February 2011 Archives

Long Reach

| 2 Comments
Peter Cocks
Walker Books
9781406324754
January 2011
402 pp
stopped at p92
Read On? NO
It's getting difficult to actually finish some of the books I pick up these days, so I have decided that, rather than ignore them, it would be better to confront the situation and actually record the point at which I give up on a book, for whatever reason.

Sometimes it is the awkwardness of the prose. I was once at a launch party and was discussing with the husband of a fellow reviewer why he did not read children's books. He picked up a copy of the launch title, opened it at the first page, and seemingly at random pointed at a sentence in the middle of a paragraph. He didn't need to add any further explanation. It was a horribly worded sentence. Children love a good story and will happily pass over stylistic hiccups if the narrative is sufficiently gripping. This, it seems to me, is taken too much for granted by contemporary children's authors and their editors. There are too many books that are awkward to read aloud, that have a sentence to stumble over on every page.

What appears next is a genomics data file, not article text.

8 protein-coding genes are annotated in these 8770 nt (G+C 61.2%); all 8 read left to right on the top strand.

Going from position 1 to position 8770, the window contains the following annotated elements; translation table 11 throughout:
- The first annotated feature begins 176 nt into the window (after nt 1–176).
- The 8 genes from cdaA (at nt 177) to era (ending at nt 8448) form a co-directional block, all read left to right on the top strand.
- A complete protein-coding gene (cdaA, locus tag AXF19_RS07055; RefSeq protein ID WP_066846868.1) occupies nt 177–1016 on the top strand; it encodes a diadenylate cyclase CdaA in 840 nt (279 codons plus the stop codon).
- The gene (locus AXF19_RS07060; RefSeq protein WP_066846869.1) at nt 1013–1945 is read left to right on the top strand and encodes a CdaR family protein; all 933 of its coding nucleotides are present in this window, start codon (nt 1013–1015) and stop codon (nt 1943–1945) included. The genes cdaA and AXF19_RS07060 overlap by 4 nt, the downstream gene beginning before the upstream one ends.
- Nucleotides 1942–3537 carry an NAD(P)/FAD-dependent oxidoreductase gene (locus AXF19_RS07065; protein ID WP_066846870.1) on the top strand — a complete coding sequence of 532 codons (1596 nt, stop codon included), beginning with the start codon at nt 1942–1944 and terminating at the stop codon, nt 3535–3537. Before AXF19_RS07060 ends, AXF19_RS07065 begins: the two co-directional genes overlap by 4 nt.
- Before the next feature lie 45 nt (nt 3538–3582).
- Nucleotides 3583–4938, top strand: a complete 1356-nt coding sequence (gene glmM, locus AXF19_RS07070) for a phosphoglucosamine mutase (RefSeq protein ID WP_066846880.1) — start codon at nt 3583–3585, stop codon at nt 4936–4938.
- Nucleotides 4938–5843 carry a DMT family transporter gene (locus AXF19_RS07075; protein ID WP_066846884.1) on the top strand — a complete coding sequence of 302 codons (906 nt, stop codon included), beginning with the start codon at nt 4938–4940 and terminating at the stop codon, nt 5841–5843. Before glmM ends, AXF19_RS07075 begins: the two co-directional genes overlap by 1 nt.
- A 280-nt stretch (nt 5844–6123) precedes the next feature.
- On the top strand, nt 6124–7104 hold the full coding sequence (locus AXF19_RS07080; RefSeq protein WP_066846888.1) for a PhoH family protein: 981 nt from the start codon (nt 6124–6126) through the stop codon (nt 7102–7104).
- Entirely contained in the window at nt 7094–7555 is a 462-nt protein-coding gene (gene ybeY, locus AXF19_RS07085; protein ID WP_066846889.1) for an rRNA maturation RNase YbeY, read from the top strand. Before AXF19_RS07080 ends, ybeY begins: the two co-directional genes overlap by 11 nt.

Sometimes, I find myself thinking 'Who on earth is the target readership for this title?' Largely because of the 17yr old character's life amid "fast cars and flash women" you are probably talking Y7+ or age 12+ here. But by 14+, if not earlier, surely any adolescent boy (this is male-oriented writing) wanting to read a good thriller will be turning to a fully-blown adult thriller, something a little more savage than Eddie Savage. So the target audience is very narrow indeed, and one notoriously difficult to reach.

It's a shame because Cocks writes well enough and the book grabs the attention at the start. But it falls hopelessly in between the appetite for true juvenile thriller-writing, as so well served by the likes of Horowitz, and the adult genre. Cocks and his publisher clearly think there is some middle ground waiting to be served. I think they're wrong. It takes a quirky one-off like Kevin Brooks to really reach the teenage audience with thriller-style material.